Linux coding

Welcome to the wonderful UNIX world. Here we are starting to learn your command-fu.

Why to use the command line? Because there is no better way to process multiple files, or multiple computers or multiple commands on multiple computer.

It is the way for massive file manipulation.


To install packages/software use either apt-get or better aptitude (which is newer): ::

sudo apt-get install <package_name> # The classic standard way
sudo apt-get remove <package_name>
sudo apt-get install aptitude # Installs aptitude as an example.
sudo aptitude install <package_name> # you can use aptitude just as apt-get.

We can search for an available package like this: ::

sudo apt-cache search <package_name>

Multiple packages can be commanded to be installed in a single statement: ::

sudo apt-get install python-virtualenv python-django python-django-south python-numpy python-scipy


Individual package can be be updated/upgraded or everything on your system at once with this commands: ::

sudo aptitude udpate
sudo aptitude upgrade


tar enables packaging: ::

tar czf new-tar-file-name.tar.gz file-or-folder-to-archive
  • tar - tar command
  • c - create new archive
  • z - compress the archive using gzip
  • f - use archive file.

It can be memorized with the phrase: "TARget Create Zip File


To extract a package use for instance gunzip like this []: ::

gunzip file.gz
gunzip < file.tar.gz | tar xvf-

Alternatively tar can be used: ::

tar xzf file.tar.gz
tar xzvf file.tar.gz # Shows the files being extracted during unpacking.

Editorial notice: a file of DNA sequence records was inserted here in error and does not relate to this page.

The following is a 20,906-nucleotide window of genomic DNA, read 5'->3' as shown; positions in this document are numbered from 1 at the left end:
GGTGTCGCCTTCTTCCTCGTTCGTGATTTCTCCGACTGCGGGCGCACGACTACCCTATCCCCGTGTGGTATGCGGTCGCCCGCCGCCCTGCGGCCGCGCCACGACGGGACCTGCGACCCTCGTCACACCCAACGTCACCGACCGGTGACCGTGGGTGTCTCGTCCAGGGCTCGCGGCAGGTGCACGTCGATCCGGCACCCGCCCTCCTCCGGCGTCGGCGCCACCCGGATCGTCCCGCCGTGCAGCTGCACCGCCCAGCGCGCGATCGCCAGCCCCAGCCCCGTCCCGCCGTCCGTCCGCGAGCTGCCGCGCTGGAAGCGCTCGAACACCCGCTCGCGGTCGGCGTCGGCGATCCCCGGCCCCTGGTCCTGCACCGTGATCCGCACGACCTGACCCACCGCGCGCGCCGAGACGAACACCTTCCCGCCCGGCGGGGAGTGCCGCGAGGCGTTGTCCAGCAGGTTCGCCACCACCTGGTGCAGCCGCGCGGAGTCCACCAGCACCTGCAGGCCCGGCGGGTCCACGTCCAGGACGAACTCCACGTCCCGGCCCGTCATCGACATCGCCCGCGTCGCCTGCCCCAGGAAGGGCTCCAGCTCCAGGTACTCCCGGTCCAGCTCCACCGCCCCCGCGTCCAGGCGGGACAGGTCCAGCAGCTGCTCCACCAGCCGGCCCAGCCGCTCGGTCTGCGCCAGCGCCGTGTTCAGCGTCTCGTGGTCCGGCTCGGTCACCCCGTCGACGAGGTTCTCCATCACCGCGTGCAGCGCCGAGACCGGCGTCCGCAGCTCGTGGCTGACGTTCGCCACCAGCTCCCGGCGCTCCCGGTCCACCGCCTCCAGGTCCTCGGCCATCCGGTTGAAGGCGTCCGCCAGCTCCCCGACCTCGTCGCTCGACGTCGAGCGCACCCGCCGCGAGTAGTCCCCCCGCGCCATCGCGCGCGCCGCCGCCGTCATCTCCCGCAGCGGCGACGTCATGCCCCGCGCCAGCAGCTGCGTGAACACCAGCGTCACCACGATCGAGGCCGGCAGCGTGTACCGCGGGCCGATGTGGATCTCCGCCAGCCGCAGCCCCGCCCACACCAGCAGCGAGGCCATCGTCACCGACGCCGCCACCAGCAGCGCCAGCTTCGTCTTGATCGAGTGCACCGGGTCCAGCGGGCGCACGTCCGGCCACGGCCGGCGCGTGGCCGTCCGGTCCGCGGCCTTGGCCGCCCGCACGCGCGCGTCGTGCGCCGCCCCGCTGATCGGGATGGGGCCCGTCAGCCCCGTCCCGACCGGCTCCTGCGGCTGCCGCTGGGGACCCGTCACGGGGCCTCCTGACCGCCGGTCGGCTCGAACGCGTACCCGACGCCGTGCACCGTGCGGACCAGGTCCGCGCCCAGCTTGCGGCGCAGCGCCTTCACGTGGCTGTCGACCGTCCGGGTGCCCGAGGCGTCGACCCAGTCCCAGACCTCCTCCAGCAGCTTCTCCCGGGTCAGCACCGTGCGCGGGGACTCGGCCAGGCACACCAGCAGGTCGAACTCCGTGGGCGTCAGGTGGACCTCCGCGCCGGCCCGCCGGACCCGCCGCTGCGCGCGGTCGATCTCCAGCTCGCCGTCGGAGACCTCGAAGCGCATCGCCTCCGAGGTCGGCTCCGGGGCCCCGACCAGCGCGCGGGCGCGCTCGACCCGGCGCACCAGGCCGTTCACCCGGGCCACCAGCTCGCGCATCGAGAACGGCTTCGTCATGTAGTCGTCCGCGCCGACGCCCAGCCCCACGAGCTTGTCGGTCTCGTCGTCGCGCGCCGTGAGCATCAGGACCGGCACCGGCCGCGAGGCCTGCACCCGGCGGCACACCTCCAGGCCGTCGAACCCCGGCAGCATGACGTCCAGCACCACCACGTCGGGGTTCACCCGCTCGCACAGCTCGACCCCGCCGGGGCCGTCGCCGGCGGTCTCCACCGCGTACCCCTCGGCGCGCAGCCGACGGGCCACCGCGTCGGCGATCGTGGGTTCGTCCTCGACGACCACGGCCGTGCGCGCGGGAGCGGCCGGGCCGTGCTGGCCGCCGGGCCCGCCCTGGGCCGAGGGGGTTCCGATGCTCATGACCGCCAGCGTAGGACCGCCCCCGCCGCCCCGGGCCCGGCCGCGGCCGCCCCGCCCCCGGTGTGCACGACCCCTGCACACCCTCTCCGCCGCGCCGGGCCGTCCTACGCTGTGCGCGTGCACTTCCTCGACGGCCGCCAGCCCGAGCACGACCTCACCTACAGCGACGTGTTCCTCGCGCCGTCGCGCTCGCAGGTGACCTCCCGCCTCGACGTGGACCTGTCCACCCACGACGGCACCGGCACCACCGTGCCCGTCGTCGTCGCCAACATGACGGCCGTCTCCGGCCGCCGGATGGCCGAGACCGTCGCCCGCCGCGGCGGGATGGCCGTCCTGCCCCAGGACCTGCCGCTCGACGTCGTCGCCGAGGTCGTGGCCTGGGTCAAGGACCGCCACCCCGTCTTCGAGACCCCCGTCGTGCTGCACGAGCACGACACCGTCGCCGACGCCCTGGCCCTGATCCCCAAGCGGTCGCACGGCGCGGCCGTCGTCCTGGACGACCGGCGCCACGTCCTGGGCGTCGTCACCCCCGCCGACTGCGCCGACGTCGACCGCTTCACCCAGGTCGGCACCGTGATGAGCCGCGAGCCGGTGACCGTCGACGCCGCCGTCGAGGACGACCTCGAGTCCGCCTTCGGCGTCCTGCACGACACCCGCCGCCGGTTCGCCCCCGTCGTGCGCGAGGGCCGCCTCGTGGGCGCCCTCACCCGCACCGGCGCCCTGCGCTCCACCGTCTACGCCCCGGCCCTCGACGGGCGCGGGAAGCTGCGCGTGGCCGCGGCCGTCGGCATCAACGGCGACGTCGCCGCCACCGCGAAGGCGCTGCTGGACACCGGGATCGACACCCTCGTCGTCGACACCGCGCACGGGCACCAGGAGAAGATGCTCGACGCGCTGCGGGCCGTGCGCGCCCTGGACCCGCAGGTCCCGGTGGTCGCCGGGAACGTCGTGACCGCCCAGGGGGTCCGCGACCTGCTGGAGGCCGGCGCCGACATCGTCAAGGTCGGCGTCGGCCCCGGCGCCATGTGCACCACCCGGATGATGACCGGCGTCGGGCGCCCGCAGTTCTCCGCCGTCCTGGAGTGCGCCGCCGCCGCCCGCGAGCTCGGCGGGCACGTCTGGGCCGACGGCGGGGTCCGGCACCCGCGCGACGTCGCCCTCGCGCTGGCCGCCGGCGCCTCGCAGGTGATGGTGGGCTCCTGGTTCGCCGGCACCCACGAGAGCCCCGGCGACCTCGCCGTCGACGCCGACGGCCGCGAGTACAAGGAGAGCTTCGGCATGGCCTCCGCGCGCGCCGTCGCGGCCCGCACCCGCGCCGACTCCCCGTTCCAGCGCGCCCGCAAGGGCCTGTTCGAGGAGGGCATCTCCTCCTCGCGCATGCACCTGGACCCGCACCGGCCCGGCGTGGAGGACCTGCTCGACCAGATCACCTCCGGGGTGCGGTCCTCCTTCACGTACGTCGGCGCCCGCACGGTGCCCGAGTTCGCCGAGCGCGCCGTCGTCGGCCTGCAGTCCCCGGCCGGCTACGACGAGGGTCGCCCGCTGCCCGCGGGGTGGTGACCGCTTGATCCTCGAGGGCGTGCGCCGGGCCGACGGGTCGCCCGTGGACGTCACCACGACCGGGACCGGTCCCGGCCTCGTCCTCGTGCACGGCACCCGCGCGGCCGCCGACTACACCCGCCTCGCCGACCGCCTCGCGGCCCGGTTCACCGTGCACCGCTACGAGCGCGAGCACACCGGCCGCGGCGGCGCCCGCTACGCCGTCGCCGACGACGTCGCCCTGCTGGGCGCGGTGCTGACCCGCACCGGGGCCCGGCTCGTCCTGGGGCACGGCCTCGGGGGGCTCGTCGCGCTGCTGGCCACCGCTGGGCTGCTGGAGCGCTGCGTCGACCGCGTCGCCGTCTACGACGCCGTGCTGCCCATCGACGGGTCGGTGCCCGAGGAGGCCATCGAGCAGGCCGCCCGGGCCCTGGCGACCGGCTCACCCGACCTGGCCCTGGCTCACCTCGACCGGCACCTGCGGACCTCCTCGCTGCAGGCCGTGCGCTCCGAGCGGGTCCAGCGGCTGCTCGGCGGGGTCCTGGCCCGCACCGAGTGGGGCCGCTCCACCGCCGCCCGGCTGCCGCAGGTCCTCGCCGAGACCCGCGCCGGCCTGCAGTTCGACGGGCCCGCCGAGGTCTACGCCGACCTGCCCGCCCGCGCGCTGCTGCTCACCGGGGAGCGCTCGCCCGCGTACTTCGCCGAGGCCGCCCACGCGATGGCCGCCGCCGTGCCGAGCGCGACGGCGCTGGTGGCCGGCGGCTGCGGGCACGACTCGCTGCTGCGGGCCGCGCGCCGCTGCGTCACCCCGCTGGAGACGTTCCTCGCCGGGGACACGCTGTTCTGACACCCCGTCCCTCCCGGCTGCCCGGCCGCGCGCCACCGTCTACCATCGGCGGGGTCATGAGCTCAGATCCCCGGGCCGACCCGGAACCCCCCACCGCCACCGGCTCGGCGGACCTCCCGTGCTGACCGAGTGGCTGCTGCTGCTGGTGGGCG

There are various light-weight editor build-in in many systems. The AND operator runs a application in the background [].

nano file.txt
gedit file.txt
gedit file.txt & # Asynchronous opening (allows to continue work in the terminal in parallel while gedit runs in the background).
cp file.txt file.txt.bak% # Runs a file copy in the background


Unix provides a number of powerful built-in search capabilities. Among them are find, locate and grep.


Finding files in Unix is very simple: ::

find # Searches for files on system.
find . -name "*.txt" -mtime 5 # Find all files with .txt in the name that were modified in the last 5 days.

find / -type -mmin -10 # -f means normal files.
find ~ -iname "*xxx*" -exec mv -v {} /media/pr0n/ \ #~ home iname ' case insensitive #Moves all found files to media/pr0n []feature=fvwrel]


Locating files is extremely efficient as it uses indeces: ::

sudo updatedb # udpates the locate command.
locate <filename>
locate -i <filename> # -i makes the search non case-sensitive.


grep allows to find (grab) a text string in files: ::

grep # Quickly finds text within files (even searching through subdirectories).
grep -ir "text string" * # Searches through all files in the current directory and below it for "text string".


To display the available memory run: ::

cat /proc/meminfo

To see the memory allocation and to free up unused resources run: ::

dmesg | grep memory

The df command allows to check out the disk filesystem usage: ::


Freeing up the cache:

The cache can be empties with a one liner []: ::

sync && echo 3 | sudo tee /proc/sys/vm/drop/caches


At the terminal a single running processes can be killed with Ctrl+C.

A specified number of processes are killable by applying: ::

ps aux | grep [process_name]
kill [number_of_processes]

All processes running under a name (e.g. python) can be easily killed, all at once with killall [process_name].


The system can be shutdown either by giving a countdown or right now: ::

sudo shutdown -P now # replace now by a countdown time in seconds if desired.
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